We first spotted Glithero’s Blueware Tiles in a Notting Hill flat designed by London designer Ebba Thott. Intrigued by the photographic-negative images of pressed weeds from the streets of London, we wanted to know more.
Glithero founders Tim Simpson and Sarah van Gamaren met at the Royal College of Art and are obsessed with capturing beauty in the ephemeral moment of creation. Using the oldest non-silver photographic printing process (called Cyanotype, commonly referred to as Sun Printing or Blueprinting), the pair preserve fleeting botanical moments on ceramic tiles.
Unless otherwise noted, images via Glithero.
Above: "The light comes through at different rates depending on the weight of the stems or leaves," Simpson says.
Above: "By flipping the negative over, we can create symmetrical patterns," Simpson says.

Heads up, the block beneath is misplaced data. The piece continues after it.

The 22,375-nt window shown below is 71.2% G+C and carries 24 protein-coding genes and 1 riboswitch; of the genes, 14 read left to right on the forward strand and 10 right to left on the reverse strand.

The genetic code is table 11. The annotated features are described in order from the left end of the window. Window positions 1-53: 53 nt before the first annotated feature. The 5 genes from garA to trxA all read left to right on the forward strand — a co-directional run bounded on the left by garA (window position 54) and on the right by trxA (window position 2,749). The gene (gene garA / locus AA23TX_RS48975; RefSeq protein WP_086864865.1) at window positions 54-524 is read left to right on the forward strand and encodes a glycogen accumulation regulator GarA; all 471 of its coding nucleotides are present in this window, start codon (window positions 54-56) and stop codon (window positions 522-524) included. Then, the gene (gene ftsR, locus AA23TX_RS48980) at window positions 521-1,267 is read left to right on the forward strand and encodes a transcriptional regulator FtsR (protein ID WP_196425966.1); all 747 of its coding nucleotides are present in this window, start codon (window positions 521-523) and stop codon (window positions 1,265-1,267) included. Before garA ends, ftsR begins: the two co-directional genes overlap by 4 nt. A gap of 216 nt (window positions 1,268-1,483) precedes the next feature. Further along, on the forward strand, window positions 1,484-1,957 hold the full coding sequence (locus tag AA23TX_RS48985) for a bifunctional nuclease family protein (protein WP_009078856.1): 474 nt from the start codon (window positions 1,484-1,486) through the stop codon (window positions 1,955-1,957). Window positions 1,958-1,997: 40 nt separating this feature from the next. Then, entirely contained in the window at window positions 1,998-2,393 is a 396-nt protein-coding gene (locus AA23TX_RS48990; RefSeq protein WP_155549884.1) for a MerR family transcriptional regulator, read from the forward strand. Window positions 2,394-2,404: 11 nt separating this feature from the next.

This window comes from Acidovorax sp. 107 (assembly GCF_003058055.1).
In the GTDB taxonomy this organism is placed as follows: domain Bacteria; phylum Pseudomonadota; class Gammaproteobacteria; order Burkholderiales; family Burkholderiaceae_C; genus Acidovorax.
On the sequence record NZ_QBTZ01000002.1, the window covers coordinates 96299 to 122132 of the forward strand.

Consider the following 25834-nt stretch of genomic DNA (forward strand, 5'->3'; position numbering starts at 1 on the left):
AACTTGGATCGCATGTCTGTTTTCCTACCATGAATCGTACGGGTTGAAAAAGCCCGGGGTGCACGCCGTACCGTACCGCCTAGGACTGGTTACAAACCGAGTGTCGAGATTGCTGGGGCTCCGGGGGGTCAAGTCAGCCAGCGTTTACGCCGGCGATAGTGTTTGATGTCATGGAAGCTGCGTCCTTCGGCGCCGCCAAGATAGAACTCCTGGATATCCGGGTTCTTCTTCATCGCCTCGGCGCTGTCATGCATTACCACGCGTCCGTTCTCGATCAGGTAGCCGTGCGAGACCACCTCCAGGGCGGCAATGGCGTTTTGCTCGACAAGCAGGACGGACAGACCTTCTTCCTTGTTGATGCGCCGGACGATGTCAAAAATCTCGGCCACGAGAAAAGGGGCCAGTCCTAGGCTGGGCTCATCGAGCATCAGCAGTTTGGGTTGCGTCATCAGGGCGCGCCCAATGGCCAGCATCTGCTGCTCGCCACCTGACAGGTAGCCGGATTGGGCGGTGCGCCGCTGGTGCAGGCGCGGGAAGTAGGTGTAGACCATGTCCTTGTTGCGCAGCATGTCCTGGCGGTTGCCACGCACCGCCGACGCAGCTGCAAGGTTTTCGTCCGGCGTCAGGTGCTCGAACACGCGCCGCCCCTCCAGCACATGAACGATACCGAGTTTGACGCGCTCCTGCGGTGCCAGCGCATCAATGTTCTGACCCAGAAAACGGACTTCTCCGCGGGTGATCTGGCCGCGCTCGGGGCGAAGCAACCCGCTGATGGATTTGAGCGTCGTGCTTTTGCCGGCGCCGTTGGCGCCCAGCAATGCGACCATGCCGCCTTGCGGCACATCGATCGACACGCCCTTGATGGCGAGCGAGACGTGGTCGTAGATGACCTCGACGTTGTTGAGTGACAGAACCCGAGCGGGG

Above: The darkroom process involves placing a negative (pressed specimens between two layers of glass as shown on the left) on top of ceramic tiles that have been treated with photo-sensitive chemicals. Under ultraviolet light, the parts of the tile that are not covered by the specimens turn Prussian blue while the covered parts remain the white color of the original tiles.
Above L: The designers inspect their negatives. Above R: A detail of a moment caught in time.
Above: The negative is laid on top of the ceramic tiles, which have been treated with a photo-sensitive chemical.
Looking for other ways to incorporate Botanical Specimens into your home? See The Ultimate Pressed Flowers to see artist Rachel Dein's ghost impressions of flowers.